He remains and will remain a larger-than-life figure in the whole transformation. It is entirely up to him how he will play up, or down, that role. Personally, I think his senses of perseverance and skilled management continue to serve him well in this circumstance.   
Can you see yourself returning to Thailand in the near future?
Not really. My political usefulness is better served outside Thailand’s power sphere for now. But returning home is never missed from my agendas.   
If so, what role would you like to take on?
International and intellectual roles, I suppose. The international community remains quite ignorant of the real root causes of Thailand’s politics, and it is essentially our own fault. I think I can play a role of an explainer as well as an awareness raiser. As a former professor, I can write, speak, and create a body of works to enhance Thailand’s democratisation from afar. There are some areas we can do a lot better.   

1 comment:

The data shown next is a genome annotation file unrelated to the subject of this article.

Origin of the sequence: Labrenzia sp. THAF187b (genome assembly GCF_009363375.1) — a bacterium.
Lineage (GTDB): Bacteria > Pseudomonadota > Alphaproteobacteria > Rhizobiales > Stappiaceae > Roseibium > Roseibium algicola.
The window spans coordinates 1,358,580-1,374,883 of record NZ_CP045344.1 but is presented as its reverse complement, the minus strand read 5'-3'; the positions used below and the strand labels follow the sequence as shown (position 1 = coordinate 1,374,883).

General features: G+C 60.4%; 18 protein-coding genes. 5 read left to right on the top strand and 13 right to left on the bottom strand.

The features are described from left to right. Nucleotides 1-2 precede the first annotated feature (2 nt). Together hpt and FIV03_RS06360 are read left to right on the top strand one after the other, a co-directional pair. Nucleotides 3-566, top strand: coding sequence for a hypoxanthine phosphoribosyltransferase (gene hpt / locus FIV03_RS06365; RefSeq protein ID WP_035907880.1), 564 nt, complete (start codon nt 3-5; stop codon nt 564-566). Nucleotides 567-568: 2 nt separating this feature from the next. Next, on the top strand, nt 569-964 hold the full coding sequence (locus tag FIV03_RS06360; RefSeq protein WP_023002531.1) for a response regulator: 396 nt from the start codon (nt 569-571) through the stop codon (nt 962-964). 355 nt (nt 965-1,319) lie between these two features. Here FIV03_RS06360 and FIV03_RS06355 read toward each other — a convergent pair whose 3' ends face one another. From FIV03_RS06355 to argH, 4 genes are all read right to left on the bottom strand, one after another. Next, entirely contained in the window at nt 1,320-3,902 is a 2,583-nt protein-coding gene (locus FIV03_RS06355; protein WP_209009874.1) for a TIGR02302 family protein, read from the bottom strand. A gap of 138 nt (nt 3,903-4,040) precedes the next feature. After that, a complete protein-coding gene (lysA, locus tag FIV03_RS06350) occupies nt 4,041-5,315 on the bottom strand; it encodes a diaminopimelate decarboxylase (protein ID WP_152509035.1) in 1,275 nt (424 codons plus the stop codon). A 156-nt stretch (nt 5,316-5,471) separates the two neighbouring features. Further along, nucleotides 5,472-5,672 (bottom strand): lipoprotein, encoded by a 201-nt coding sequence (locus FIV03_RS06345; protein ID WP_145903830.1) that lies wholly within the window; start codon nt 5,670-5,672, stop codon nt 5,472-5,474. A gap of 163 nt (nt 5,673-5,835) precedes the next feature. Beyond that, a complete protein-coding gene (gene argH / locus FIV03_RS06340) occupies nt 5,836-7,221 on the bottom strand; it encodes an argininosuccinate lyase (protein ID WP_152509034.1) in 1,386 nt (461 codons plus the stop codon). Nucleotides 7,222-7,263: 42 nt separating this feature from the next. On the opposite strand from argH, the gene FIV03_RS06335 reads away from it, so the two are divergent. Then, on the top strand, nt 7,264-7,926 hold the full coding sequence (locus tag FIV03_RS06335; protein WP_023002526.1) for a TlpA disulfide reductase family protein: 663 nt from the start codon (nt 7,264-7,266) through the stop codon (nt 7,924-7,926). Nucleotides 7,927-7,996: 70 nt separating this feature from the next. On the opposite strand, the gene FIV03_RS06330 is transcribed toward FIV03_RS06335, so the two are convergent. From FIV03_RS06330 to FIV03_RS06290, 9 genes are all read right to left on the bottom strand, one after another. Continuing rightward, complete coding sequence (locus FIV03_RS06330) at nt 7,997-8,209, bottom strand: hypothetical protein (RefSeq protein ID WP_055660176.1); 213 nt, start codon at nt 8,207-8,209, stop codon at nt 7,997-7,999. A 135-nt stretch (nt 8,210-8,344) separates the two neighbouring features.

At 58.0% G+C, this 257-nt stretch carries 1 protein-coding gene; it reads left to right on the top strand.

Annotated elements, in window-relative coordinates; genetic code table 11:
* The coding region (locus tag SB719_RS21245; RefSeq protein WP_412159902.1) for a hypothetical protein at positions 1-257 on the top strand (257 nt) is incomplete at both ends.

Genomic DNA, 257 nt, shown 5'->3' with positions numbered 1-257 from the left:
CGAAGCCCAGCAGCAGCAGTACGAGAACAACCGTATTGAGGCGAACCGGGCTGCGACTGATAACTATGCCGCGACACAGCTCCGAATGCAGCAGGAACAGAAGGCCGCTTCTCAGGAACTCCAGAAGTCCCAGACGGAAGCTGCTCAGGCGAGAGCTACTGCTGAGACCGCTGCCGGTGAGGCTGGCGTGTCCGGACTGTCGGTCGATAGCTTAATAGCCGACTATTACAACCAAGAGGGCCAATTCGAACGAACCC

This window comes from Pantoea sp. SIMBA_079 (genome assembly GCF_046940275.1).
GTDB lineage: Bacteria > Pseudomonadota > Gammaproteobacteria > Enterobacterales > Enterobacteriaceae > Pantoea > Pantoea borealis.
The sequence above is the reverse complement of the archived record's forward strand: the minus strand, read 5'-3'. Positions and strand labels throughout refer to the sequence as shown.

1. It is so good to know that there are many Thais who actually do put humanity above their self-interest. I think the key to solve Thailand's problem is in education. The curriculum in Thai history needs overhaul; presently, it is a made-up history of myths and legends. One needs to look at a history in the light of "regional," in addition to just "periods." This is to lessen hyper-nationalism and to recognize the contribution made by other groups, who have contributed to the Thai society. In addition, the law, Lese-Majeste, must be abolished. The people who know the truth will continue to speak out; and, there is nothing in the world that can keep the truth hidden forever. That said, I believe this law is one of the major source of conflicts in Thailand today.